Enjoy your weekend,
Are you tired of my infatuation with downtowns yet? Have I mentioned that what I love about a city is that no matter the population you can find a spot where you feel like the only person on the planet.
One of our favorite cheap dates (and by date I mean the 4 of is) is Gold Medal Park in downtown Minneapolis. Tonight we brought Axels bike, the stroller and of course the camera.
Here's the plan Twin-Citians – 6pm – 35W to Washington – turn right, take a right at the first light and park by Izzy's.
- Donate $2 to a Minneapolis Parking Meter and unload your gear.
- Take a 30 minute walk to the Stone Arch Bridge and admire the Mill City Ruins and St. Anthony Falls.
- Take a goofy face picture (we need more practice).
- Grab your ice cream at Izzy's ($16 will feed a family of 4). Kids order "Kiddie + Izzy."
- Eat it on the top floor (Axel's recommendation).
- Fill up your water bottle (ice cream makes you thirsty).
- Head for the spiral hill across the street to wear off your bedtime jitters.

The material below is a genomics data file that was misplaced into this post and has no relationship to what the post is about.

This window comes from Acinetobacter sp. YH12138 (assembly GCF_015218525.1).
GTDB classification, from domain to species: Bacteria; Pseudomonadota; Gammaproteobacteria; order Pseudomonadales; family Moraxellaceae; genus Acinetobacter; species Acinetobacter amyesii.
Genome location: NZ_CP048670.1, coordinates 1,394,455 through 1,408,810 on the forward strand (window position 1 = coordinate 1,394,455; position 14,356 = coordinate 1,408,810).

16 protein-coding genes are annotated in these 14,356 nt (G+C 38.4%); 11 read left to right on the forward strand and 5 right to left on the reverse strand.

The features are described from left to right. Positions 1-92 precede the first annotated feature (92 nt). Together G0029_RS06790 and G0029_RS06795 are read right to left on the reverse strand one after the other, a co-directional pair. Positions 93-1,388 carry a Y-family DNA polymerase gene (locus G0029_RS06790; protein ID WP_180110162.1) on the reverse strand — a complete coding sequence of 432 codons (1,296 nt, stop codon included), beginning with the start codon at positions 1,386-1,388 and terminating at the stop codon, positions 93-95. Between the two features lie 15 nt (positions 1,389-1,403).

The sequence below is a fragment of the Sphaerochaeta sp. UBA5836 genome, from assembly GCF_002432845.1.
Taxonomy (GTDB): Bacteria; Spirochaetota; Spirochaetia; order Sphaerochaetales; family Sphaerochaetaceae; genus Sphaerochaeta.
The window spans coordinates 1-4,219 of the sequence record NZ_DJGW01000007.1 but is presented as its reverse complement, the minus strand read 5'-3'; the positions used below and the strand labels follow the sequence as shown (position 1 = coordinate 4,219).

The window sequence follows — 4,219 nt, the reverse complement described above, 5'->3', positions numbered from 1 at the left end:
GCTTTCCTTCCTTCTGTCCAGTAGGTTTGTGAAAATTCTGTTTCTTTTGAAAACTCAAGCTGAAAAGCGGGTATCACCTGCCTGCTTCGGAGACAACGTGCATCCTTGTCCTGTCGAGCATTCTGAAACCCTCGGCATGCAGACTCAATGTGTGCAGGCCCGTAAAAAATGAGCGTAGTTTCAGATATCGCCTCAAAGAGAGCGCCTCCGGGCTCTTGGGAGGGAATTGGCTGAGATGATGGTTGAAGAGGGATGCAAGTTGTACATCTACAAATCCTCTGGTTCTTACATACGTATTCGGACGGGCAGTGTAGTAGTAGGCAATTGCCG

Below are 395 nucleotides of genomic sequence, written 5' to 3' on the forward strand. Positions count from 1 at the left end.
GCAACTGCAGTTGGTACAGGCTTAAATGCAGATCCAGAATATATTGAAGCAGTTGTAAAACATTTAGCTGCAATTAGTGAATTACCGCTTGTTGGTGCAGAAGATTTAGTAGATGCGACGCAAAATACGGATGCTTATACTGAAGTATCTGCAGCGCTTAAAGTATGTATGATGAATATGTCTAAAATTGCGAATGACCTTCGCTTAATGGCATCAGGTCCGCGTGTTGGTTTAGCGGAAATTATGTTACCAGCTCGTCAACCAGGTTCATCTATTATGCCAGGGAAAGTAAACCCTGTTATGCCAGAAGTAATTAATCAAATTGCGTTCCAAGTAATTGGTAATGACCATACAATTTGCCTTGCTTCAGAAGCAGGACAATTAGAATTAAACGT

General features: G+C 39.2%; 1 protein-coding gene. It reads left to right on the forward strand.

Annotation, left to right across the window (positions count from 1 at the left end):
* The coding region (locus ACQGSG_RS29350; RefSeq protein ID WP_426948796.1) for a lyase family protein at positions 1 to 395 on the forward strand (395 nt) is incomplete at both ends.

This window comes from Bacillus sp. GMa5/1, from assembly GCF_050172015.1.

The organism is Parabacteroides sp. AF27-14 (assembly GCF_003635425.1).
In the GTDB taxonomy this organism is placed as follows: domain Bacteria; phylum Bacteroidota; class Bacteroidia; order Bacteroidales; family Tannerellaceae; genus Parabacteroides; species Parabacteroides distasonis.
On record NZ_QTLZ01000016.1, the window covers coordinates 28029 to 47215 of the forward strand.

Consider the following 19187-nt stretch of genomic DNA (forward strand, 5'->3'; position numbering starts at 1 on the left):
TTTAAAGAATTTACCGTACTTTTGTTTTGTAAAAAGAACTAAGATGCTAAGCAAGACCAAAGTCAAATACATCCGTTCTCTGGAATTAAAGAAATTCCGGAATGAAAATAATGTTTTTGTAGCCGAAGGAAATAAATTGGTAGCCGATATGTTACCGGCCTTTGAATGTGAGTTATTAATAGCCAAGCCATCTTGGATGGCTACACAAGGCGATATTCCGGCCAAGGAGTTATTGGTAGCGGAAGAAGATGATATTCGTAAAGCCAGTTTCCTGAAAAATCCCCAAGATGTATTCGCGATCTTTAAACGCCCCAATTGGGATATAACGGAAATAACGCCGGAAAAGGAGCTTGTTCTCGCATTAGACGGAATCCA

Home in time for 8pm bedtime.
Tonight we watched as a group of conspirators giggled and snickered while setting up a proposal for their soon-to-be-engaged friends. Candles, flowers, two guys and a gal...sitting on a bench with lighters...waiting for the text message to arrive. It was magical to be apart of their excitement.
Need a inner-city date on the cheap? Doesn't get any better than this.
Thinking of writing a book? I certainly thought about it...a lot! Four years ago while I sat in our rented apartment amidst the handful of furnishings we didn't sell on Craigslist I thought all the time...and then some.
Whether you're psyche transports you to a more fictional world – or whether you believe your truth of picking up dropped coins in the McDonalds drive thru to buy groceries might be inspiring – your brain won't let you sleep at night and your hands grasp for any piece of paper/napkin on which to write your words. You are a writer and perhaps need the validation of becoming an author.
For 2 years I wrote my story. My "narrator," as I call her, was speaking the truth. Truth about my crash landing into motherhood, truth about being "grad school poor" and the truth about where my mind would wander. I thought all the time about publishing, about writing the next "Eat, Pray, Love," and about validating my story. I imagined myself standing in front of a crowd and reading pages from my bound and polished manuscript. It was so real I could taste it.
I found a connection with the editor of the Sartell Newsleader whom I trusted to read my book (which I knew to be wonderful and horrific at the same time). I paid $16 to MinuteMan press to have it all printed on paper and the weight of it was powerful. I handed the 300 pages over to Dennis – who would be the first person to read my words.